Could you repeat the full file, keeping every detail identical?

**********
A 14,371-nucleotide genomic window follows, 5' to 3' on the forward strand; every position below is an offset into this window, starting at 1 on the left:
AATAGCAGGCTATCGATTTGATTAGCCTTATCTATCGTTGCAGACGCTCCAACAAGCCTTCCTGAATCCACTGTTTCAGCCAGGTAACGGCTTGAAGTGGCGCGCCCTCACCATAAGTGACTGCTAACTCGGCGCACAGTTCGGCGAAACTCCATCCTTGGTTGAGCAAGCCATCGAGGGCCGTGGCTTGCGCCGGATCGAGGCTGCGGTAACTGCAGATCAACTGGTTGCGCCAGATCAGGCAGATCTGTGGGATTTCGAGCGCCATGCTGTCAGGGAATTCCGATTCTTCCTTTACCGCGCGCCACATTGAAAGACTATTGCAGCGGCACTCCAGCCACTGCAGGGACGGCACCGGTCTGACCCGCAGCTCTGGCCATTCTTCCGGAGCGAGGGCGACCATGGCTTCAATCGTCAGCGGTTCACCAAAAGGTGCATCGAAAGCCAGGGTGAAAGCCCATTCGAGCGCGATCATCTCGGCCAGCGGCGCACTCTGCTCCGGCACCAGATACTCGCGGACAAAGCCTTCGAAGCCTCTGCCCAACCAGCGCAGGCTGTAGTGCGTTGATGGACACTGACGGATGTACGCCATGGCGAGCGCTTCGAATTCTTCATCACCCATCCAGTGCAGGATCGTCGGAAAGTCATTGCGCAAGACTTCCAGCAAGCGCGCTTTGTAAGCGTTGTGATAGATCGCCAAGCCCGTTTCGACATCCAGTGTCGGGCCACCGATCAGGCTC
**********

A 14,371-nucleotide genomic window follows, 5' to 3' on the forward strand; every position below is an offset into this window, starting at 1 on the left:
AATAGCAGGCTATCGATTTGATTAGCCTTATCTATCGTTGCAGACGCTCCAACAAGCCTTCCTGAATCCACTGTTTCAGCCAGGTAACGGCTTGAAGTGGCGCGCCCTCACCATAAGTGACTGCTAACTCGGCGCACAGTTCGGCGAAACTCCATCCTTGGTTGAGCAAGCCATCGAGGGCCGTGGCTTGCGCCGGATCGAGGCTGCGGTAACTGCAGATCAACTGGTTGCGCCAGATCAGGCAGATCTGTGGGATTTCGAGCGCCATGCTGTCAGGGAATTCCGATTCTTCCTTTACCGCGCGCCACATTGAAAGACTATTGCAGCGGCACTCCAGCCACTGCAGGGACGGCACCGGTCTGACCCGCAGCTCTGGCCATTCTTCCGGAGCGAGGGCGACCATGGCTTCAATCGTCAGCGGTTCACCAAAAGGTGCATCGAAAGCCAGGGTGAAAGCCCATTCGAGCGCGATCATCTCGGCCAGCGGCGCACTCTGCTCCGGCACCAGATACTCGCGGACAAAGCCTTCGAAGCCTCTGCCCAACCAGCGCAGGCTGTAGTGCGTTGATGGACACTGACGGATGTACGCCATGGCGAGCGCTTCGAATTCTTCATCACCCATCCAGTGCAGGATCGTCGGAAAGTCATTGCGCAAGACTTCCAGCAAGCGCGCTTTGTAAGCGTTGTGATAGATCGCCAAGCCCGTTTCGACATCCAGTGTCGGGCCACCGATCAGGCTC